“Welcome our girls. Welcome our sisters. We're happy to have you back.”
The words from Abba Kyari, Nigerian President Muhammadu Buhari's chief of staff, greeted the 82 Chibok schoolgirls on Sunday, the day after Boko Haram militants released them following lengthy negotiations with government officials.
For three years since their capture, the 276 girls kidnapped from a secondary school in Chibok, a town in Nigeria's Borno state, has inspired global outrage and activism. #BringBackOurGirls was — and still is — an international campaign.
About 200 miles north of Chibok in the battered northeast corner of Nigeria is Damasak, a border town riddled with ruins and inhabited by relatives of lost children. There, people say they feel neglected and abandoned. As worldwide outcry revolved around the Chibok schoolgirls, their loved ones' capture seemed to have escaped the public's attention.
There isn't a social media hashtag or an international campaign advocating for their safe return home.
“We really wonder about it — why those girls but not our children?” Alhaji Aji Bukar, 65, told The Washington Post last month. Boko Haram kidnapped his grandson in 2014.
Many of the children of Damasak were abducted in fall 2014, a few months after the militants hauled off the 276 girls from the Chibok Government Secondary School.
Boko Haram descended on Damasak on Nov. 24, 2014 and honed in on Zanna Mobarti Primary School, locking more than 300 students, ages 7 to 17, inside. The militants then turned the school into a military base where they brought in more captives, according to the Human Rights Watch.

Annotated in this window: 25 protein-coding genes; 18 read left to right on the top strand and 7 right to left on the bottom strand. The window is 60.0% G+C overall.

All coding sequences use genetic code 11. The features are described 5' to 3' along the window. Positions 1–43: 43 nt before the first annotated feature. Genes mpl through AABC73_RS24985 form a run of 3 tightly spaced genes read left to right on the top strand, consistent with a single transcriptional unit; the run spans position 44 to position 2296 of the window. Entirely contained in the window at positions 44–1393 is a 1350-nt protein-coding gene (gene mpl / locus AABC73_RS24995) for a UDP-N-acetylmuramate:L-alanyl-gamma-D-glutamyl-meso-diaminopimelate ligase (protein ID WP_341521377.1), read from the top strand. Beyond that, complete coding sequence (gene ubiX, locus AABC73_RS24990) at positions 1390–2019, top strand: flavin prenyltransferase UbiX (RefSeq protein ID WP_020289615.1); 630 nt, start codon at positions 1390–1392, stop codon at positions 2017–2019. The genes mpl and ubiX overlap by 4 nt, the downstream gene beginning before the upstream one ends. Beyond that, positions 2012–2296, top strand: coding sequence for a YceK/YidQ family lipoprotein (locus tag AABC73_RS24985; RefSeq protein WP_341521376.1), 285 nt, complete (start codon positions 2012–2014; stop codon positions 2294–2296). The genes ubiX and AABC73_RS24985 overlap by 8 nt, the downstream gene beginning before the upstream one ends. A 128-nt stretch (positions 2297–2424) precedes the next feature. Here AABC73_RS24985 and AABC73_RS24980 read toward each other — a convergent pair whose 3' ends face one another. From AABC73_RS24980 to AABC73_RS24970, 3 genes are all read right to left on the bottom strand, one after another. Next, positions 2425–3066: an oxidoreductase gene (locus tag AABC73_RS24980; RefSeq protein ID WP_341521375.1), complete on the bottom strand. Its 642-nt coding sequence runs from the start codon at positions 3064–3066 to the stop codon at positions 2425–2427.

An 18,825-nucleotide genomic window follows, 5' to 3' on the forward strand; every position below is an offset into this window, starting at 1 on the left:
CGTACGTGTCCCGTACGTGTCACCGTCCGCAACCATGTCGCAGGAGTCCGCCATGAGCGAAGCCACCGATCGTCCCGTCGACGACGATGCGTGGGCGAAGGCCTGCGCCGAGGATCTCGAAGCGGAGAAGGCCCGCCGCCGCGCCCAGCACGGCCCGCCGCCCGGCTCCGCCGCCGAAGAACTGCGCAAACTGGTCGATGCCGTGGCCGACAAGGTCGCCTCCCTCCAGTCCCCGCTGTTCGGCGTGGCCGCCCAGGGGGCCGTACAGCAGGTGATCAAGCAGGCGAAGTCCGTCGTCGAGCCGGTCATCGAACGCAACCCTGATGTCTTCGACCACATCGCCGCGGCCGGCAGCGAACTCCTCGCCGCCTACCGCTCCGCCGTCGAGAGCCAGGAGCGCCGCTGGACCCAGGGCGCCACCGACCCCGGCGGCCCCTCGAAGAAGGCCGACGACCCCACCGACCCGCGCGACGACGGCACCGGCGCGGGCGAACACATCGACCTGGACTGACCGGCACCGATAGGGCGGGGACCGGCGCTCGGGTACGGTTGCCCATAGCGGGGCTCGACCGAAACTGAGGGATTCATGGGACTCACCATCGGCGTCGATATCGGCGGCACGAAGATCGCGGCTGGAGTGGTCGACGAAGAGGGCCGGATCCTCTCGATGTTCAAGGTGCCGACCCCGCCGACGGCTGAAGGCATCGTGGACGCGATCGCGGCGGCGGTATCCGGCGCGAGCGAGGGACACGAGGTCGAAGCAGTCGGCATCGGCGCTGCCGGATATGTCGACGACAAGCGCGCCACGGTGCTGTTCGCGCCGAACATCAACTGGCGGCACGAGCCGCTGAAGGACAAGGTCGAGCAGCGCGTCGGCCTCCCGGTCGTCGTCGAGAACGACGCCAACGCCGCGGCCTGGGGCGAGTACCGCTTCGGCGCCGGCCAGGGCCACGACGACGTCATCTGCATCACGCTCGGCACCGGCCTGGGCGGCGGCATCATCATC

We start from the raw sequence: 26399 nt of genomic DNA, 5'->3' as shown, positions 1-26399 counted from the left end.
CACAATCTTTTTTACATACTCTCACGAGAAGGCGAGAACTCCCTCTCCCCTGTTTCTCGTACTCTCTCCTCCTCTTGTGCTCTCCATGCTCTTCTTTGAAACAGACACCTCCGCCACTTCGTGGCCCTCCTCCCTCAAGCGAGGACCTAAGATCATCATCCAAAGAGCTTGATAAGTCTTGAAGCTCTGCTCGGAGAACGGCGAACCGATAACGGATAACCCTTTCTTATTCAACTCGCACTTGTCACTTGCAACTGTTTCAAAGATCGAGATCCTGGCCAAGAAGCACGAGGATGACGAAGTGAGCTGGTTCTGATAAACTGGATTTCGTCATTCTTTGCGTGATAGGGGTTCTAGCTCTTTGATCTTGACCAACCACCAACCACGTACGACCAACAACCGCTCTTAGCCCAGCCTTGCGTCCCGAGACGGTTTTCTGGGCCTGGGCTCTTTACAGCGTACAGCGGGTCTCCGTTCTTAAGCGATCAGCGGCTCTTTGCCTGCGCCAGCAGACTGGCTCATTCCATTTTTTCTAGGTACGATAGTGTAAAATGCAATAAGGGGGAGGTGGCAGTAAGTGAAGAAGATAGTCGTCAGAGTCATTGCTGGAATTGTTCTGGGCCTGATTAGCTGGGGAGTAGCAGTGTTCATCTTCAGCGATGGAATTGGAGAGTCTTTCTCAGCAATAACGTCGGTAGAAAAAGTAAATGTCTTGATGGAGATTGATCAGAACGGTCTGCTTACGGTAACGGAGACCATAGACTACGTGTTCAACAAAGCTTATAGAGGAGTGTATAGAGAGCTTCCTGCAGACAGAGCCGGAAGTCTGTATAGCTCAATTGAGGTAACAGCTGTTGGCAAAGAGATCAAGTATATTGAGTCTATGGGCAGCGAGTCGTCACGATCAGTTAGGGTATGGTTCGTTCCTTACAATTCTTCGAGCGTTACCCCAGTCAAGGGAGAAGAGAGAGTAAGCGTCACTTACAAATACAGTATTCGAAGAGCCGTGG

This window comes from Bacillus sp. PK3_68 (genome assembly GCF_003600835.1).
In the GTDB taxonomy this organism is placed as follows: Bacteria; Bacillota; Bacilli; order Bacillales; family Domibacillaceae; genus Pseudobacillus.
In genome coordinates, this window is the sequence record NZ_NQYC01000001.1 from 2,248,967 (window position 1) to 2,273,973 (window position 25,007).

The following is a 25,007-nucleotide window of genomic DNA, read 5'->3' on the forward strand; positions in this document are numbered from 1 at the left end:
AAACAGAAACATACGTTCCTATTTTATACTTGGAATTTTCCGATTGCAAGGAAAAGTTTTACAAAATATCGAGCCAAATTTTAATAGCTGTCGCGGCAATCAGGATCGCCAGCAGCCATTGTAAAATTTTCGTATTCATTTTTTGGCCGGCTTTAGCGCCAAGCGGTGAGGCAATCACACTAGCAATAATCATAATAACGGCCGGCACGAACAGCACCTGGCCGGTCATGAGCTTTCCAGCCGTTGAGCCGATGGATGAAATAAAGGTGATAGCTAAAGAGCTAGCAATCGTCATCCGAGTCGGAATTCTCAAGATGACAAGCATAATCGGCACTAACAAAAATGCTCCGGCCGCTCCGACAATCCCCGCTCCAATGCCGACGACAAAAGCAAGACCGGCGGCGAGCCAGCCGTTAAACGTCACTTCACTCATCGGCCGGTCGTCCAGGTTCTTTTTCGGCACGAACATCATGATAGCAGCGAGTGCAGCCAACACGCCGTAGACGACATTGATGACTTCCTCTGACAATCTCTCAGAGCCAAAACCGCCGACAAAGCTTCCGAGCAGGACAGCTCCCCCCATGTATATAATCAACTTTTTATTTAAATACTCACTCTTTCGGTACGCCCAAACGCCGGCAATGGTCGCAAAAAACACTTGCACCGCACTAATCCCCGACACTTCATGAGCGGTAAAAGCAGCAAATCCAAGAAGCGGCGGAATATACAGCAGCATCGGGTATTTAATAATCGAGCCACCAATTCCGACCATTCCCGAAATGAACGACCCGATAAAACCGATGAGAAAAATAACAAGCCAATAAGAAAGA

In March 2015, the insurgents fled after security forces from the neighboring countries of Chad and Niger advanced on Damasak, taking with them their captives. They returned the following month before military forces finally forced them out of the town in July 2016.
Residents say more than 500 have been kidnapped. They've submitted the names of the missing to local authorities, but families have yet to receive a response.
The Chibok girls have largely been the focus of government efforts. Nigeria's House of Representatives adopted a motion last month urging the executive branch to expedite negotiations for the girls' release.
“As you know, within the limits of what can be disclosed, there's a lot of negotiations that are going on and we continue to negotiate with those individuals who are holding the Chibok girls,” Vice President Yemi Osinbajo said in an interview with the Guardian shortly before the girls were released. “We have gone quite far with negotiations for, you know, hopefully another batch of the girls.”
On Saturday, Nigerian officials praised Buhari for the release of 82 of the 276 Chibok girls.
“However, the work is not yet done, too many families are still anxious today,” Senate President Abubakar Bukola Saraki said in a statement. “Too many of our daughters have not returned.”
More than 100 of the Chibok girls have so far been returned, including the 20 who were released last year.
The Nigerian government released five Boko Haram commanders in exchange for the 82 girls, according to the Associated Press.
Nigerian officials say Buhari is committed to the release of the rest of the Chibok girls and other Boko Haram captives.
“While international attention and concern has focused on the April 2014 Chibok schoolgirls' abduction, hundreds of other children are also missing in Nigeria's beleaguered northeast,” according to a statement last March from Human Rights Watch. “Authorities should provide regular updates to relatives about efforts to locate and rescue all victims of Boko Haram abductions. Boko Haram leaders should ensure the safe release of children and all other abductees.”